More and more it has occurred to me that people, and not just dysregulated eaters, view food as their enemy. They use words like battle, struggle, war, and fight when talking about eating and their bodies. No wonder they’re having difficulty taking pleasure in eating. They’re generating so much negative energy toward food, eating, and their appetite that any efforts they’re making toward “normal” eating are being cancelled out.
If you’re one of these people, it’s time to change your attitude toward food and your body in order to become a “normal” eater. You can do this by examining and reframing your beliefs. Here are some of the irrational, unhelpful thoughts you may currently have. Do they sound like the foundation for a positive belief system for “normal” eating?
- Food is the enemy.
- I need to fight my urges to eat junk food.
- If I struggle against my cravings, I’ll become a healthy eater.
- I feel like I’m at war with my body.
- I need to conquer and control my desire to eat food that’s not good for me.
- It’s always a battle between what I want to eat and what I should eat.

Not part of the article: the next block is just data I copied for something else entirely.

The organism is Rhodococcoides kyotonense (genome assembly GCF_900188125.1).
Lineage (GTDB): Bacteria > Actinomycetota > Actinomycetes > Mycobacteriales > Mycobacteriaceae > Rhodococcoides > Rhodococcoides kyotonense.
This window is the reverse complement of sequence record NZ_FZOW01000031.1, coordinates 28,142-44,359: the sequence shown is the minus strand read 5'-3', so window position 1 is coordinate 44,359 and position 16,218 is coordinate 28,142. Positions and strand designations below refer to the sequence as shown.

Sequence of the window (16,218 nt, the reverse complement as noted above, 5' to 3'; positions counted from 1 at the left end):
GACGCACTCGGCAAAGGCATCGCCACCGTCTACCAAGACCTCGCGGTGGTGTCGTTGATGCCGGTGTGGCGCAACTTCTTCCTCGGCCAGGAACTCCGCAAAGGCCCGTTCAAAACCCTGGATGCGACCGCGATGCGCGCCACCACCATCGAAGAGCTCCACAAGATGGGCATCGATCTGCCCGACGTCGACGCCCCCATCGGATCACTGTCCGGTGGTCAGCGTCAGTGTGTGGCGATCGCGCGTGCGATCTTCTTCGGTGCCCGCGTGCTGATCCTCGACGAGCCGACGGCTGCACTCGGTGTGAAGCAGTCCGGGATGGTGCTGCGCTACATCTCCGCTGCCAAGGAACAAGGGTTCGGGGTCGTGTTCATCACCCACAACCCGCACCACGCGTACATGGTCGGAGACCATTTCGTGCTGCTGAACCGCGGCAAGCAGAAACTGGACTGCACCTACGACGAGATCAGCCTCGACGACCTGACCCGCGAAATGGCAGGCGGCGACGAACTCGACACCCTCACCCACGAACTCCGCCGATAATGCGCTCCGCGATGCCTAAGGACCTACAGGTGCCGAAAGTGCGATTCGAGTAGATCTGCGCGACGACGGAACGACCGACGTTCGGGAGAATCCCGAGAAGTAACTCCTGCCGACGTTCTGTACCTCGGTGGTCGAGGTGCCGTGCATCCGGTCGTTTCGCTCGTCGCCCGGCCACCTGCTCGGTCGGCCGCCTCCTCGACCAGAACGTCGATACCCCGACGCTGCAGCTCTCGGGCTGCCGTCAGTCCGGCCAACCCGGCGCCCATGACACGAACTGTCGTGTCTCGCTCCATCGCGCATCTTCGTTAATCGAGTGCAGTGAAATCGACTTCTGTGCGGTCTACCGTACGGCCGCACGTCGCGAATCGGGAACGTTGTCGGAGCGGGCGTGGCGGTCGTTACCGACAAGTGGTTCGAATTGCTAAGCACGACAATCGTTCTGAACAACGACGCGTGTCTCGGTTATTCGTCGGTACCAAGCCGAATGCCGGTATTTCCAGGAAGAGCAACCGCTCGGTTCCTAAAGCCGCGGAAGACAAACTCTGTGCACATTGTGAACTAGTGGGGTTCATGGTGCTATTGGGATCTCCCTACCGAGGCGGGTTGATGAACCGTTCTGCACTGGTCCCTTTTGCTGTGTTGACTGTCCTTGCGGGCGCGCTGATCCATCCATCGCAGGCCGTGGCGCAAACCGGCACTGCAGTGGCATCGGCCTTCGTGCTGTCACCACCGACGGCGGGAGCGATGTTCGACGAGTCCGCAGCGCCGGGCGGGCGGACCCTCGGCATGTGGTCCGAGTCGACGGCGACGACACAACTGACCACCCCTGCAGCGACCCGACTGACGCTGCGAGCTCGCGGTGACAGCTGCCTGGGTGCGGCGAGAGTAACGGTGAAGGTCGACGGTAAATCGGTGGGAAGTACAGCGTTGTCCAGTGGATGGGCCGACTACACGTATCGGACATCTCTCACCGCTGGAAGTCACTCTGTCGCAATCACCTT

Do you subscribe to any of these beliefs? There’s no shame in admitting that you do. It’s only a place to start making changes. Then answer these questions:
- How did I acquire these beliefs? Who taught me and how did they do that? How long have I had these beliefs?
- Do I recognize that these beliefs will never be compatible with “normal” eating and a positive relationship with food and my body?
- Am I willing to change these beliefs to reach my eating and self-care goals? Is my willingness reluctant, lukewarm or enthusiastic?
“Normal” eaters think about food as nourishment and pleasure. Rather than be tense around food or thoughts of it, they are comfortable and relaxed. They don’t consider food their best friend, nor their worst enemy. Some are foodies and adore recipes and cooking. Others (like me) find food enjoyable, but cooking, not so much.
Set an intention to observe how you think and talk about food as a foe or adversary. When you do, gently remind yourself that food is nourishment and pleasure. Over time, by stopping yourself from demonizing food, you’ll start to relax more around it. Remember that changing your thinking about food will change your behavior around it.